Silva Consultants | 05/21/15 10:26pm
My state (Washington) has developed a standard for video in state detention facilities Security Video System Standards. Not sure if this can be used to make your case, but it should be of interest anyhow.
By the way, my experience has shown me that telling a potential client "Your wrong, and here's the published standard to prove it" approach is rarely successful. It's much more helpful to gently educate the client by asking questions and showing examples ("here's what 5 FPS looks like, and here's what 15 FPS looks like. Which do you think would best meet your needs?")
I had a city jail client that was recording video at a low frame rate (4 FPS I think). There was a brawl in the jail one night and a police officer and detainee got into a fight resulting in injury to the detainee. The recorded video showed the officer punching the detainee, but nothing showing the detainee punching the officer. The officer claimed that the detainee's punch occurred between video frames and that is the reason there was no recording of it. Hmm...
In any case, a short time later, the city called me and asked me to do a study of what it would take to record all cameras at 30 FPS, and wanted video storage for up to five years. It ended up being a $1.5 million project and, to my knowledge, was never implemented.
A, what else has the trunkslammer told the county jail official? Is it simply that 5TB is enough for 19 cameras or is he selling them super cheap cameras or?
Well rough numbers... if he caps the bitrates at, say, 1Mbps CBR for each camera... that would be 19Mbps total, or 2.375MB/second... 142.5MB/minute, 8.55GB/hr, 205GB/day... that gets you about 6.156TB for 30 days.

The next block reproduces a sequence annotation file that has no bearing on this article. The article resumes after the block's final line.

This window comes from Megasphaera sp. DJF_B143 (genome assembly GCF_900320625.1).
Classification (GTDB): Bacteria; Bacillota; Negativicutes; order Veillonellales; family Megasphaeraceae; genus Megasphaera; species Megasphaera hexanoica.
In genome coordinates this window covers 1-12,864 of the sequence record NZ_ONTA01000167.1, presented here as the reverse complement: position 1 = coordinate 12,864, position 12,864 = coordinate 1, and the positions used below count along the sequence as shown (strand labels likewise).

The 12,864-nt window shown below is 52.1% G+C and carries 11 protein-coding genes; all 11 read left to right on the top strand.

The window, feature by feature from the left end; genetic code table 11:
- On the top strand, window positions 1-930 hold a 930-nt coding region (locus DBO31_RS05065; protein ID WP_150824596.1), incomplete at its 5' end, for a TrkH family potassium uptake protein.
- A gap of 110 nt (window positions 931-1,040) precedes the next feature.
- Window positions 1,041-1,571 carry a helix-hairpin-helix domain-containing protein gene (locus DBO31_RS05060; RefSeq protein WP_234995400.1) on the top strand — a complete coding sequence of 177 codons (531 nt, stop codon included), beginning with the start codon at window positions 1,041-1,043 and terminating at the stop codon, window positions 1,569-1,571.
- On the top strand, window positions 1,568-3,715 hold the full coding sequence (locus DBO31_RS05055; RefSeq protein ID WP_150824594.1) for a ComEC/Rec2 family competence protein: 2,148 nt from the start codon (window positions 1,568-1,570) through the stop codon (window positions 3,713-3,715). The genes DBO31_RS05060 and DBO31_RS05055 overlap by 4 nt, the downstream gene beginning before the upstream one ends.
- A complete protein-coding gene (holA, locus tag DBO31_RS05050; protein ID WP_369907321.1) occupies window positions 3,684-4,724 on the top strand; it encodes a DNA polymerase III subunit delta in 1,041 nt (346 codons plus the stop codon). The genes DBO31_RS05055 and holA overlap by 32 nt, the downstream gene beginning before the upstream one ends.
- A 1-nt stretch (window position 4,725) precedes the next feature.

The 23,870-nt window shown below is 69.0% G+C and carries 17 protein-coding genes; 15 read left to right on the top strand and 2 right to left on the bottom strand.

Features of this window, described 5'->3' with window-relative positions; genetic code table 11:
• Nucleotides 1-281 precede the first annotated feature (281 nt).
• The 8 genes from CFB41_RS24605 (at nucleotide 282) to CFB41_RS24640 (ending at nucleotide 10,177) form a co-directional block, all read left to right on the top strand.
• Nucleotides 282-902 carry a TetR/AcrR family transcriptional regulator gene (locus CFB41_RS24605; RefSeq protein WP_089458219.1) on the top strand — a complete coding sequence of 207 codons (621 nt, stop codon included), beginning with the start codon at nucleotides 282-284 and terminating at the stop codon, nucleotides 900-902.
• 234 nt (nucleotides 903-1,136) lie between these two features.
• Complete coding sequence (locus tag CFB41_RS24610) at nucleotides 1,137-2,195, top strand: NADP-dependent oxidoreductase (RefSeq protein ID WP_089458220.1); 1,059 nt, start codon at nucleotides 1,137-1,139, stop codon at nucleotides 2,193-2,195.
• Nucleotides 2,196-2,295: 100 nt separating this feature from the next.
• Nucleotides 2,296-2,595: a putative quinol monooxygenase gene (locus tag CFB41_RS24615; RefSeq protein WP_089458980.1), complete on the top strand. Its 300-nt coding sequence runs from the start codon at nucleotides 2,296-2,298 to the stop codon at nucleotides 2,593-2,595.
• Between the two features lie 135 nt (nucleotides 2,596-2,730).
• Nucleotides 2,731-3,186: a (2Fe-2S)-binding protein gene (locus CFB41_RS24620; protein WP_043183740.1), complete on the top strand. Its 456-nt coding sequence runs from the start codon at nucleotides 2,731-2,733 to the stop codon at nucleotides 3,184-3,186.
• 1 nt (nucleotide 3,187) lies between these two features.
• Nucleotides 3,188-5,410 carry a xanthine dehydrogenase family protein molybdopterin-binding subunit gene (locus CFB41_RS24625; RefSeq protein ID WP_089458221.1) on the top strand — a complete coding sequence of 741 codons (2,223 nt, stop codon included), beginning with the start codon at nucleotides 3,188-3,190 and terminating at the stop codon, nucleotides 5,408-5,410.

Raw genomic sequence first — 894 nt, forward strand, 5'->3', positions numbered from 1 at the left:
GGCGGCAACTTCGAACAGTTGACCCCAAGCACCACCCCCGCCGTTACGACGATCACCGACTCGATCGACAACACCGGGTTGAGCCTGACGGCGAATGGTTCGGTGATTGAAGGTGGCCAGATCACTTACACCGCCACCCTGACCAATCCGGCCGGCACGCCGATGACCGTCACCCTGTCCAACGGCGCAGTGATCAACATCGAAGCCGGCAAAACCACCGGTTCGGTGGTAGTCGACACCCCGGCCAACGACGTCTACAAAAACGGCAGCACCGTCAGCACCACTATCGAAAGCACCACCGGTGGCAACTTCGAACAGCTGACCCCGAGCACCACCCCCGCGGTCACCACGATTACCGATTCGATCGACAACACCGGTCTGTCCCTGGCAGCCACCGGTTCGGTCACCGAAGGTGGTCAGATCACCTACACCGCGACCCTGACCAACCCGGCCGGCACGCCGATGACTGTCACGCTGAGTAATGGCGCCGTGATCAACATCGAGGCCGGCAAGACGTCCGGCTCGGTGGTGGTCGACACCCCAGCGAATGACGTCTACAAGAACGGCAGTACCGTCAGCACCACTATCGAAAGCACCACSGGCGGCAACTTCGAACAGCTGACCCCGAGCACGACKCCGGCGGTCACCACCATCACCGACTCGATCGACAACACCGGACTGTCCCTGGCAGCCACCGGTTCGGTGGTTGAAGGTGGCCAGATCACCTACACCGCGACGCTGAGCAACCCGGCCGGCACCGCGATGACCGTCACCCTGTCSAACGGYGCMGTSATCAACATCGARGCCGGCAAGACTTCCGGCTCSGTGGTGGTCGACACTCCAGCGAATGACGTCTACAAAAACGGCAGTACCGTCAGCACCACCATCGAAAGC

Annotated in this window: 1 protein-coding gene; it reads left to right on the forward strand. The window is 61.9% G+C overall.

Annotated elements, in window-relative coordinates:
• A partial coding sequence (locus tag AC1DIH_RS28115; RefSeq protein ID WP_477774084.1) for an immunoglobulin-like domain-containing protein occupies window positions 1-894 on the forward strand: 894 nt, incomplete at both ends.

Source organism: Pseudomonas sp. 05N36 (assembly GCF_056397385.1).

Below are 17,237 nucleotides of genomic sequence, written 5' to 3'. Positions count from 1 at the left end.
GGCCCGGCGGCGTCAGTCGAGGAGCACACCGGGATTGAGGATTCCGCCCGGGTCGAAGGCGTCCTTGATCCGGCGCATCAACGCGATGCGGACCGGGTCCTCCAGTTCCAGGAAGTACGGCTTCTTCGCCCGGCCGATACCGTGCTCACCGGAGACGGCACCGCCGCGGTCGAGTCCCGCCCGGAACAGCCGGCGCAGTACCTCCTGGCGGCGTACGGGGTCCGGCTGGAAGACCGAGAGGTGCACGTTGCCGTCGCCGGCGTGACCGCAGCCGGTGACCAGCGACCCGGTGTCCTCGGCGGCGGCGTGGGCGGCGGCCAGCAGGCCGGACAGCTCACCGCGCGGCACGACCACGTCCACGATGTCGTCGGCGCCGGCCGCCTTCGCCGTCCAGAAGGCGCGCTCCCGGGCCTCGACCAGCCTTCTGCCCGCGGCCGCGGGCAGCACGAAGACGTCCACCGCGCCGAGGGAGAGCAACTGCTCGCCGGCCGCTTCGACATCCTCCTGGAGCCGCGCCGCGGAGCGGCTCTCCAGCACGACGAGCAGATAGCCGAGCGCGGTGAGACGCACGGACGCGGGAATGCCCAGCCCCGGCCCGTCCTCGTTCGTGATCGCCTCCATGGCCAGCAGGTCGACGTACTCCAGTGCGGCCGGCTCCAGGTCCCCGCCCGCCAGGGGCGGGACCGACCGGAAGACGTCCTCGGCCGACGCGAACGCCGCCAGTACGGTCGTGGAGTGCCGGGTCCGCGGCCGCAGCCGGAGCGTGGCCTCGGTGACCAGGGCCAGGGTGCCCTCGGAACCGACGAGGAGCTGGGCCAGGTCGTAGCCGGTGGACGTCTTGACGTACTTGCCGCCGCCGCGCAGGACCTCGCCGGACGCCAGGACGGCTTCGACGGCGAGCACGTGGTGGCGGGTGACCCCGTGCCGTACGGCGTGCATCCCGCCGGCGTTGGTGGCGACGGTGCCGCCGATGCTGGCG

So it's close, potentially... although 1080p at 15fps, crushed down to 1Mbps, won't look very good. If hard numbers won't sell them, you could always record some video with those specs and tell them, "this is what it will have to look like to get 30 days."
Of course, I'm curious what they're doing to reach 5TB, and if it's got any redundancy. First time crucial video is lost to a drive failure, they'll regret cheaping out.
You could also match the competing bid AND recommend against it by educating the client with specific non technical explanations... This way if they insist on going with a poorly designed system based on pragmatic needs, you still have a way to compete...
Do you have experence with jails & prisons? If so I would use that to your advatage.
IPVMU Certified | 05/22/15 02:57pm
Educating a customer only works if they are willing to give the time and effort to be educated. Alan and Ari give two opposing suggestions that are both bad and good at the same time.
But the worst mistake you can make is disqualify yourself with bad information. Don't always assume legislated minimum framerates and quality just because it seems like an obviously good idea. If anything, state your framerates, continuous or motion based recording parameters, on paper with the disclaimer that the customer is responsible for knowing if this meets their legally mandated minimum requirements.
Or, like Ari says, walk away because a won job can be a loss in reputation and headaches because it is true what he says, no one remembers they asked for crap, they just want to complain they got crap.
Good luck. This is why we rarely participate in municipal bids.
Thanks all for the advice, I have 4 jails that I have done in the past, and every one of them was happy campers when we got done with them. The Trunk Slammers are actually proving a RAID solution that nets out to 5TB, which is going to leave them a little shy on their camera counts, i also forgot to mention there is also 52 analog cameras going to be encoded, so the trunk slammers are quoting 19 2MP IP cameras, and encoding 52 analog cameras, all on a 5TB NVR. I agree that going to a customer with a bunch of rules and specs is not the best approach, but i had to justify why I quoted what I did.